Eco Essay: For the Love of Birds

Periodically, Eco News Network features eco essays written by individuals with the environment close to their heart. The opinions expressed in these essays are those of the writers. Here, Dr. Michael Charles Tobias Image0309and Jane Gray Morrison of Dancing Star Foundation share their thoughts about the love of birds and what they call a “new nature” that better serves the purpose of symbiosis on Earth.

Decades ago an environmental journal of high standing ran a story asking readers whether anyone who eats animals can rightly claim to be an environmentalist. The majority of those who wrote in their opinions asserted that there was no relevant connection. At the time Jane and I completely disagreed.

And we do so as fervently today as ever. The biological fall-out from the consumption of animals has been assiduously documented in virtually every sphere: abstraction of a majority of the world’s drinking water, and the pollution of rivers and creeks; emissions into the atmosphere of greenhouse gases like methane and nitrous oxide; injection into the soil and water of the majority of known antibiotics; the use of a majority of corn and soy to feed vertebrates that will be slaughtered for human consumption, in the process often resulting in the biologically-tragic trade-off of primary standing forest – with all of its indigenous organisms – for a depauperate monoculture, and so on.

Indeed, in a recent essay in Fortune Magazine (May 19, 2014, p.97) examining the value of fresh water, and its inordinately skewed distribution cycles, author Brian Dumaine documents the fact (using information from the Dutch non-profit Water Footprint Network) that a single cheeseburger requires “968 gallons of water” to produce it, the majority of that, or “924 gallons” estimated to be the amount of feed for a cow required for that mammal’s contribution to the “eight-ounce patty.”

Image0408In tabulating the myriad crises afflicting the biosphere, resulting from the activities of but one of the four species of the family Hominidae of Great Apes – ourselves – what persistently stands out as the central pillar of damage is not necessarily human nature, per se. Rather, the totality of ecological mayhem is the result of our species’ behavior in its entirety. Individuals are capable of noble choices. There is less likelihood of this occurring at the species level, however. Our sheer quantity is at odds with our best individual intentions. We might, by the end of this century equal in number that of the most multitudinous of bird species currently flying across the planet, the Red-billed Quelea (Quelea quelea), some estimates for whom have hit 10 billion individuals. This lovely little 4-to-5 inch high perching bird, a member of the weaver family, Ploceidae, occupies steppes and savannas of sub-Saharan Africa. As a rule, they do not enter the forests and their flocks are of such immensity that it can take five hours for a single population to move across any given area, about the same time it would take during rush hour on Friday night to traverse by automobile the entire, approximately 4,000 square kilometers of metropolitan Los Angeles County.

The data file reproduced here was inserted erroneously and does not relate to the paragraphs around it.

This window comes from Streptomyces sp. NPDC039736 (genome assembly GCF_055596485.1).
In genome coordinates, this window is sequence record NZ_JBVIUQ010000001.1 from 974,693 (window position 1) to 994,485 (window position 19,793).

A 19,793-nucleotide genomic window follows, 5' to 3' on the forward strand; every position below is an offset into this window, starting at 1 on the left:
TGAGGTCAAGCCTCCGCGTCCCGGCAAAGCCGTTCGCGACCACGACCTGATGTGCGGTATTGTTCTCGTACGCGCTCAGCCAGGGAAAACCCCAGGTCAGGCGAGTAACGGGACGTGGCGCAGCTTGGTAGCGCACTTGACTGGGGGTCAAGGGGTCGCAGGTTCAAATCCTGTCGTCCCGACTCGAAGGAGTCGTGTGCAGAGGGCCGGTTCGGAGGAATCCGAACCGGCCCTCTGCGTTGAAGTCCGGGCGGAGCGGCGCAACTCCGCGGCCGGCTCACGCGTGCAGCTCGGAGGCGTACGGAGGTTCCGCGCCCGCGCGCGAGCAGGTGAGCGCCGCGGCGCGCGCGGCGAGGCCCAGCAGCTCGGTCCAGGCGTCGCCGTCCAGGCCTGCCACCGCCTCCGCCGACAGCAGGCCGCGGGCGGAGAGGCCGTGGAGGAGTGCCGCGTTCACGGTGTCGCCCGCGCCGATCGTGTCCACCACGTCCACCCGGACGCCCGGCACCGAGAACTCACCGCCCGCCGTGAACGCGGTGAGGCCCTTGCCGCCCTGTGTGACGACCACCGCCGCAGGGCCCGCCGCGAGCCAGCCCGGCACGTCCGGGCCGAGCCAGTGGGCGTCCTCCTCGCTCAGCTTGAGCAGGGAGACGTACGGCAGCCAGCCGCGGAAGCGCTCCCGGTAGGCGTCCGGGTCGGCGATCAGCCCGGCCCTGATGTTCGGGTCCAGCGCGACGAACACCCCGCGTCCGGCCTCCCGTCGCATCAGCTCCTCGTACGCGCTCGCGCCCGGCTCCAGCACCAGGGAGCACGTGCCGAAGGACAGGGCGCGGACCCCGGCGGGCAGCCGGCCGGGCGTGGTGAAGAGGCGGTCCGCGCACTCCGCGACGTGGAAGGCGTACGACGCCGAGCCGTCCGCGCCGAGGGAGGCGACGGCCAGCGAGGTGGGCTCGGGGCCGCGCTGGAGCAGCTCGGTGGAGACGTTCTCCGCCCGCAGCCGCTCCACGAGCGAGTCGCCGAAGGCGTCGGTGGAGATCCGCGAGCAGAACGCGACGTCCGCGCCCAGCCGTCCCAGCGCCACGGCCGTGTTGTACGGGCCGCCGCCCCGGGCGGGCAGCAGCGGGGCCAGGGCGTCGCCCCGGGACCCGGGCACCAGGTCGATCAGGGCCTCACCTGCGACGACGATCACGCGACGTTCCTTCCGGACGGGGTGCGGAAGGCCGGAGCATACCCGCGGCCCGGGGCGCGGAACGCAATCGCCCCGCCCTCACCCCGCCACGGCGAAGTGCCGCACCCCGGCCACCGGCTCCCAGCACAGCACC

But unlike that human traffic, the Red-billed Quelea, and the other nearly 10,000 species and 22,000 subspecies of known avifauna worldwide exert a light footprint, a degree of non-violence that offers some measure of an ideal: if only we might find the means to translate our observations of birds into something that might help us become better stewards of nature, reducing our own impact upon this precious planet.

This nature of treading gently is critical to understanding humanity’s role in the future of the world. We cannot amend what has happened; the hundreds-of-millions of people that have been murdered, or the trillions of other sentient beings we have annihilated. But we can, starting today, initiate a “new nature” that better serves the purpose of symbiosis on Earth.

Our Ability to Change
From Hippocrates and Mahavira to Lao Tsu and Christ, a singular injunction emergent within every compelling ethical system can be summarized in the ancient Jain insight, “Parasparopagraho Jivanam” – All life is bound together by mutual support and interdependence (Tattvarthasutra, 5.21). The text was composed by Umasvami during the second century BCE. This is also articulated in an even more ancient Jain text, attributed to Mahavira (599-527 BCE) himself, the Acaranga Sutra, first translated into English in 1884 by psychologist Hermann Jacobi. This “golden rule” inherent to Jain sacred ecology states, “That which you consider worth destroying is (like) yourself…”

Image0213We can chose to be kind, to strive to love unconditionally. The opportunities spread illimitably before us, every day. Our ability to change may be the one crucial ingredient in our nature that will save us and, by saving ourselves, rescue all others from the risk of oblivion into which our consumptive fever has collectively placed them.

This potential for ethical transformation in a heartbeat is the only viable answer to the notion that such global shadows as climate change, the sixth wave of extinctions, our ruination of the oceans, and our chemical toxification of soil and fresh water have left us no more time to effect positive change. That is not true. There is time.